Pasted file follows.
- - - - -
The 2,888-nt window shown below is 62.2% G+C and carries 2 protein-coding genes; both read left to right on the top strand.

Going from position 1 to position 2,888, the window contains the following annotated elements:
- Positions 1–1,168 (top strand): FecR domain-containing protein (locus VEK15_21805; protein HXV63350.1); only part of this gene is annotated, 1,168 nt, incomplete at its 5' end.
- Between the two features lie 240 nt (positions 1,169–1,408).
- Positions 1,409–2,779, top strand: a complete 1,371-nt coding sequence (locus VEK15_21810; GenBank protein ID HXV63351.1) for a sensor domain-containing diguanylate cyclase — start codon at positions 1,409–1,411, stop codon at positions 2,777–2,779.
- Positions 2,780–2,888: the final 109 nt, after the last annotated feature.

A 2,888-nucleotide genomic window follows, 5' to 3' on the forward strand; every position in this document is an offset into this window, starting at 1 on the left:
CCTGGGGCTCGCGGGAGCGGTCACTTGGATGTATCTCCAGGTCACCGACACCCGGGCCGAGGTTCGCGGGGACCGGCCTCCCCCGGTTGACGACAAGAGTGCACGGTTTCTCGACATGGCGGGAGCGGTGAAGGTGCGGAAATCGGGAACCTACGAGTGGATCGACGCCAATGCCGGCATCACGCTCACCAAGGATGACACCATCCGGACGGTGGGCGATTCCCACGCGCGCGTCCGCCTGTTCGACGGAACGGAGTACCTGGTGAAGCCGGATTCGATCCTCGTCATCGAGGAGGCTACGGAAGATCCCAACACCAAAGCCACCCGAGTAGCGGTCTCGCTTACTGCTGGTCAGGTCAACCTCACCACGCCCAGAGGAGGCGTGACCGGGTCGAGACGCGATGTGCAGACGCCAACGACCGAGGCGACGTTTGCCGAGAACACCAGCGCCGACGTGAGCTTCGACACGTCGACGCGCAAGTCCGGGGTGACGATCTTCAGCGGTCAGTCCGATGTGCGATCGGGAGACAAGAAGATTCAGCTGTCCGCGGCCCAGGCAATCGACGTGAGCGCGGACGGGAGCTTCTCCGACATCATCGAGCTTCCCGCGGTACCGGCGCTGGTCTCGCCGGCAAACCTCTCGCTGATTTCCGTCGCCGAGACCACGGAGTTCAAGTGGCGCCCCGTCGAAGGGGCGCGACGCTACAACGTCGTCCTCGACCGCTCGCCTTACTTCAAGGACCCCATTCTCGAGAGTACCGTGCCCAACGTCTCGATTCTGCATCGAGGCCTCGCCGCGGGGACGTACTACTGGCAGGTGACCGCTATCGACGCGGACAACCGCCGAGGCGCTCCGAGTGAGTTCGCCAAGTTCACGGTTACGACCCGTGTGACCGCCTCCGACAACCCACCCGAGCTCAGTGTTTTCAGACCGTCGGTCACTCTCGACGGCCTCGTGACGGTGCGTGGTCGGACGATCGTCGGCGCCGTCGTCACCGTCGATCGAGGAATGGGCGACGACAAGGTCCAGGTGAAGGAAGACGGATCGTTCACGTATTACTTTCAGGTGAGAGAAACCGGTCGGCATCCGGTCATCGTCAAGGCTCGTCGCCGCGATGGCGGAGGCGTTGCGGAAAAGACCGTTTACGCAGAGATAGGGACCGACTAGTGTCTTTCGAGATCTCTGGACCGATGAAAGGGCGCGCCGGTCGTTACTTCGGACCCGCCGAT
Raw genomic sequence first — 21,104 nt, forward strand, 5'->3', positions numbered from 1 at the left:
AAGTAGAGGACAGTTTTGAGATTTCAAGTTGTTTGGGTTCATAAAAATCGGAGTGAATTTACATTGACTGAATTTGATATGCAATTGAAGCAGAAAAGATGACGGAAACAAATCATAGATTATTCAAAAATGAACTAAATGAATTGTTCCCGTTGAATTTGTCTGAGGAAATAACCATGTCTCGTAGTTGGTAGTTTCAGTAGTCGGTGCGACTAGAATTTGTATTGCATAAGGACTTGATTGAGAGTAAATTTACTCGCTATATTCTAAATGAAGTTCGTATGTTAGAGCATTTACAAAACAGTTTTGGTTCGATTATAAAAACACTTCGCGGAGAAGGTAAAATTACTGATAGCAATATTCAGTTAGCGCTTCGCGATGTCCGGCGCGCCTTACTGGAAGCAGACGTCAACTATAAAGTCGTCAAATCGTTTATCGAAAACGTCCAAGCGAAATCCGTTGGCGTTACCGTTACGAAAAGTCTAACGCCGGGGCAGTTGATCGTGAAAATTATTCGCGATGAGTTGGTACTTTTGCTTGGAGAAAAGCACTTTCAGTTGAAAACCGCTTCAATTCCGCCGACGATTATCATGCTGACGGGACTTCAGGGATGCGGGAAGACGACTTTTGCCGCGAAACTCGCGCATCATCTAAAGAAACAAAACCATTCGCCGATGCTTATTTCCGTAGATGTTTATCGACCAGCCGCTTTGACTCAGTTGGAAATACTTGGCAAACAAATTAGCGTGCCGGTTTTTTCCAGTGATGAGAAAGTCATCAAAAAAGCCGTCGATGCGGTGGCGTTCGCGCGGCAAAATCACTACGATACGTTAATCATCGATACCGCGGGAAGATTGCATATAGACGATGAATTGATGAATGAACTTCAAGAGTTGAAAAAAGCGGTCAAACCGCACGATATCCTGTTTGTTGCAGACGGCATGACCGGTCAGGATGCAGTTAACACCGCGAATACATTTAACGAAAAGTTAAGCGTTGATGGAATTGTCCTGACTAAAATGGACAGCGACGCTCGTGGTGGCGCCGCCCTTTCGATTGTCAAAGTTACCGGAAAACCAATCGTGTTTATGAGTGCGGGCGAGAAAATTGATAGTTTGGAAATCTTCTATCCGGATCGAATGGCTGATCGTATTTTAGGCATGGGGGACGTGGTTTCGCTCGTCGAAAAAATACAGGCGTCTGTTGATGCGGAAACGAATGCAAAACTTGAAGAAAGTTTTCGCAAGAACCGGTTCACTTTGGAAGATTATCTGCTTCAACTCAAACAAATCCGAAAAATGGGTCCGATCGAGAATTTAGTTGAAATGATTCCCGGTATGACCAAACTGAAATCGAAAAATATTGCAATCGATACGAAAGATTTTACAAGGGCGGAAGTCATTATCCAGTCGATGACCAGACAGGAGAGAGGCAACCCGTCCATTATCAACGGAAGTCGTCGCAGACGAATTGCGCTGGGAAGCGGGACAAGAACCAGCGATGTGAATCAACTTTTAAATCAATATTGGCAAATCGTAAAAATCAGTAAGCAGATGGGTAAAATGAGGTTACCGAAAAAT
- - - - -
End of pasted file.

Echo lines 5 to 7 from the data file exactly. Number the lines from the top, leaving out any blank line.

- Positions 1,409–2,779, top strand: a complete 1,371-nt coding sequence (locus VEK15_21810; GenBank protein ID HXV63351.1) for a sensor domain-containing diguanylate cyclase — start codon at positions 1,409–1,411, stop codon at positions 2,777–2,779.
- Positions 2,780–2,888: the final 109 nt, after the last annotated feature.

A 2,888-nucleotide genomic window follows, 5' to 3' on the forward strand; every position in this document is an offset into this window, starting at 1 on the left: